Roth for Retirement: You Might Be Missing Out!

Updated : Oct 22, 2019 in Articles

Roth for Retirement: You Might Be Missing Out!


(energetic rock music) – Hey, everybody,
Craig Stanley here with Summit Group of Virginia and Summit Group
401k Consulting. This is actually our first video of hopefully many more to come. We’re going to try
to break down some of the financial
complexities of our world and really just try to help
you make better decisions, whether it’s within
your retirement plan
or outside of it. So, I hope you enjoy it. We’re going to kick it off today with one of my favorite
topics, and that is Roth. Now, Roth, which is
really just named after the late
Senator William Roth, who came up with the idea, is all about saving for
retirement in a different way for tax purposes. And when we’re
talking about Roth, especially for this video, we’re
referring to both Roth IRAs or Roth 401ks or Roth 403bs. Now, all of those are
treated primarily the same for tax purposes. They really just have some
different rules around them. For example, a Roth IRA, after
you make a certain amount of money, you’re no longer
eligible to contribute to a Roth IRA, but those
income limits don’t exist with Roth 401ks or 403bs. The other main difference
is just how much money you could put into either
of those in any given year. But certainly, if you
have interest in Roth after this video, then you
should check with your employer to see if they offer Roth
within their 401k or 403b. Now, with that said, most of
us know the traditional way of saving for retirement,
and that’s pre-tax. Now, pre-tax is, I’m
going to put the money in, and then I’m going to take a
tax deduction or write it off of my taxable
income for the year. I’m going to then
invest it and grow it, and as I start taking that
money out and drawing it out of the account in retirement,
both that principal and the earnings are
taxable to me as I use it. Now, Roth’s the flip of that. Roth is I’m going
to put the money in, and I’m going to
pay the tax today. I’m then going to
invest it and grow it, and as I start taking that
money out in retirement, both that principal
and the earnings get to come out tax-free. Now, there are a couple
rules around that. One is you have to be at
least 59 1/2 years of age before you start
taking that money out, and number two is that Roth
has to have been in place for at least five years.
But assuming both of those are the case, then again,
principal and earnings get to come out tax-free. So, let me give you an example. If we have a 40 year old,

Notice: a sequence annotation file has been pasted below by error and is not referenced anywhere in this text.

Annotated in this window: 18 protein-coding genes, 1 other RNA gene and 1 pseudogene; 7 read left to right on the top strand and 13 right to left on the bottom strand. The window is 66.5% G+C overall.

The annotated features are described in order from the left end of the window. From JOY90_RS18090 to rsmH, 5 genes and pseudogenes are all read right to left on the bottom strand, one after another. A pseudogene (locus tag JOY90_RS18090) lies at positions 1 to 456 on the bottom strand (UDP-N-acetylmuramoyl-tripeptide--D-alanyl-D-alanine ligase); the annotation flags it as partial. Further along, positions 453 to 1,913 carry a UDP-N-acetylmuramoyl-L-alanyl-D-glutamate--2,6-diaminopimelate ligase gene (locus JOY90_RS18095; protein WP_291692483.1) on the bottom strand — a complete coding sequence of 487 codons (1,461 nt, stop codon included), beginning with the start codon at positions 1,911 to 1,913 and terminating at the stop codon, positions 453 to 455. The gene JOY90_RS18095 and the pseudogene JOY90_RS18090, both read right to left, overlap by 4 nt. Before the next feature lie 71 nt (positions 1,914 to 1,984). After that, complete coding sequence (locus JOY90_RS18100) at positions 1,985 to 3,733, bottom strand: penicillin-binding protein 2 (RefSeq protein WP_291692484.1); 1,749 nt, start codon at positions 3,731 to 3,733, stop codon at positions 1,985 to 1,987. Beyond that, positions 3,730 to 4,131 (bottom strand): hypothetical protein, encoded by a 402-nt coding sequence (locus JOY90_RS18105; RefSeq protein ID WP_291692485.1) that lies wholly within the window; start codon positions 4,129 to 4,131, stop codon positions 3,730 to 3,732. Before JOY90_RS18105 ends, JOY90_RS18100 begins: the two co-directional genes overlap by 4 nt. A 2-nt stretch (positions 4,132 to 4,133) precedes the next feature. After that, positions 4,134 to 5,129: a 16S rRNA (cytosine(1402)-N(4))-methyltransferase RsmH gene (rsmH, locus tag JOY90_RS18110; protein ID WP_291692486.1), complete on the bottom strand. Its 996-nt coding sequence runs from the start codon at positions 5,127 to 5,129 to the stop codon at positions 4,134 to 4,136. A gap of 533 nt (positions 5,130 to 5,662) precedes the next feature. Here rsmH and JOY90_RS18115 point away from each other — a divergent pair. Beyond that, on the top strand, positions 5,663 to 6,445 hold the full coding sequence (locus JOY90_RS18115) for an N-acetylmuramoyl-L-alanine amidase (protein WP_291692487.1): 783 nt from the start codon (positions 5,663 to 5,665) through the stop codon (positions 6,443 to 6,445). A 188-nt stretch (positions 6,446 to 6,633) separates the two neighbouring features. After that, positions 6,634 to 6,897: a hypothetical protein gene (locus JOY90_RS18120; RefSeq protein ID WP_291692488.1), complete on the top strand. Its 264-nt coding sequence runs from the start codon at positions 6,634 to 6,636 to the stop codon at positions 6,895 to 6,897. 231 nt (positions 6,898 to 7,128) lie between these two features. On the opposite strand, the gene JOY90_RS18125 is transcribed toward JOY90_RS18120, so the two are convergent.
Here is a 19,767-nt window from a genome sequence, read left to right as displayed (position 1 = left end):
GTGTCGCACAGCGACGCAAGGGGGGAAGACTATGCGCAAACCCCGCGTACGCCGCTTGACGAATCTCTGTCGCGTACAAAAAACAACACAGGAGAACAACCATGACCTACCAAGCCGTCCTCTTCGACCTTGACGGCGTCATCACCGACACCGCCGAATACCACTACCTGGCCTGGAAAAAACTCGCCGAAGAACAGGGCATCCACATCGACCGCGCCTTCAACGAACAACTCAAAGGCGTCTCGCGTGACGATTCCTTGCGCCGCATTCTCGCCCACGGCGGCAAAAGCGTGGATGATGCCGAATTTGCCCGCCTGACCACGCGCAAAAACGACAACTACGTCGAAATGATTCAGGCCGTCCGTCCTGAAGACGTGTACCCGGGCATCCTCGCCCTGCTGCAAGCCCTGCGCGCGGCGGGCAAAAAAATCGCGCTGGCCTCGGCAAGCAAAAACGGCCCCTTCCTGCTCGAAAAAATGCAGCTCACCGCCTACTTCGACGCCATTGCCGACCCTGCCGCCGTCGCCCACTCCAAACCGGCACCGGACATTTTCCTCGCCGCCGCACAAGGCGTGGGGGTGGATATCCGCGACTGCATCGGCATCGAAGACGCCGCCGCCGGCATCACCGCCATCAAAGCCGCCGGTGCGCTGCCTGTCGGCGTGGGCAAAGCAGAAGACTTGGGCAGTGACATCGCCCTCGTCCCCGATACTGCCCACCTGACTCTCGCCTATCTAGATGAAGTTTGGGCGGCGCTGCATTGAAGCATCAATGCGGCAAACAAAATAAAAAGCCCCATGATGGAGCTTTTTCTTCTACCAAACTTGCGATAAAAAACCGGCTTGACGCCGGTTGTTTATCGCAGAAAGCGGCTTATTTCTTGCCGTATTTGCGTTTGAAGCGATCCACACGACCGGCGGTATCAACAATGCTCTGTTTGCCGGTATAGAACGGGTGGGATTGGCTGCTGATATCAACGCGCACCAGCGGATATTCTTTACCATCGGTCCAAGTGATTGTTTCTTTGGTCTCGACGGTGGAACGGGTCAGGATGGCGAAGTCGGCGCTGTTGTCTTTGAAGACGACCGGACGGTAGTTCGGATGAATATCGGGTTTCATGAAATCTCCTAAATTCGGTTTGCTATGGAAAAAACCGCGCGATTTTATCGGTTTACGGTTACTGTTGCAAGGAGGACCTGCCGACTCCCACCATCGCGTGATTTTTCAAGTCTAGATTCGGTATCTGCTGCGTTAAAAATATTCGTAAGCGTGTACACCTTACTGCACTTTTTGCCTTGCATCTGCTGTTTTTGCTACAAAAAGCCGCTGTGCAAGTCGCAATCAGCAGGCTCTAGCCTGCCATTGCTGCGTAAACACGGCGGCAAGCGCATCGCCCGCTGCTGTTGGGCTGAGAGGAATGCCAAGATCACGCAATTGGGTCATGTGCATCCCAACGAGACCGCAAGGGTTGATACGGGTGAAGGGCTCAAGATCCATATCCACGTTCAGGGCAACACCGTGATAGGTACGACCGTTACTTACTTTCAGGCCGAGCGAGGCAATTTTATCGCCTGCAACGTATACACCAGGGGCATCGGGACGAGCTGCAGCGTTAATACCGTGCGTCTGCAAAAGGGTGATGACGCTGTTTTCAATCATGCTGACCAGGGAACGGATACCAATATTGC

and that 40 year old is going to put in $100 into
their retirement account, and they’re going to invest
it for the next 27 years, to age 67, their
normal retirement age, and let’s also assume that
over that period of time, they’re going to earn an average annual rate of return of 8%. Well, if you do
the math on that, that $100 at age 40 becomes $800 at age 67. So then, the question becomes
if that 40 year old were you, would you have rather
have paid tax on the $100 when you put it in at
age 40, which is Roth, or would you have rather
have paid tax on the $800 when you took it out at
age 67, which is pre-tax? And let’s also ask would
your answer be different if we threw different
tax rates in? There’s a lot of
people that think that if they’re at a
higher tax rate today than what they might
be in retirement, then Roth isn’t a
good idea for them. Well, let’s do the math on that. Let’s assume that 40 year old is at a higher tax
bracket today at 35% and that they’re going to be
at a lower tax bracket at, let’s say, 24% in retirement
at age 67. And of course, these are just assumptions. We don’t even really know
what tax rates will be then, but let’s go with it. Well, that 40 year old,
if they’ve paid 35% in tax on that $100 when they put
it in, $100 times 35% is $35. Or at age 67, if they had
waited and took $800 out at age 67 and paid
it at a 24% tax rate, well $800 times 24% is $192. So, going back to the
question, would you have rather have paid $35 in tax at age 40, which is Roth, or would you have rather have
paid $192 in tax at age 67, which would’ve been pre-tax? So, my point is is that
I think a lot of people underestimate the long term
tax-free growth opportunity that Roth can provide
and focus too much on what their tax rate is today versus what it might
be in retirement. So, if you haven’t given
Roth consideration, or if you have but you
really just focused on those tax rates now and
what it might be in the future, I would highly encourage
you to give it another look, and get nerdy like me. Look at the numbers. I’ve put a link to a calculator in the comment section below. You can plug in
your information, and you can really try to
help quantify what it might be for you, whether you made
pre-tax or Roth contributions over the long term. So, that covers it today. I hope you enjoyed it. If you haven’t looked at
Roth, or if it’s been a while, please take a look at it again. I think you might find
it to your advantage. More videos to come. Take care, everybody. We’ll talk to you soon. (energetic rock music)

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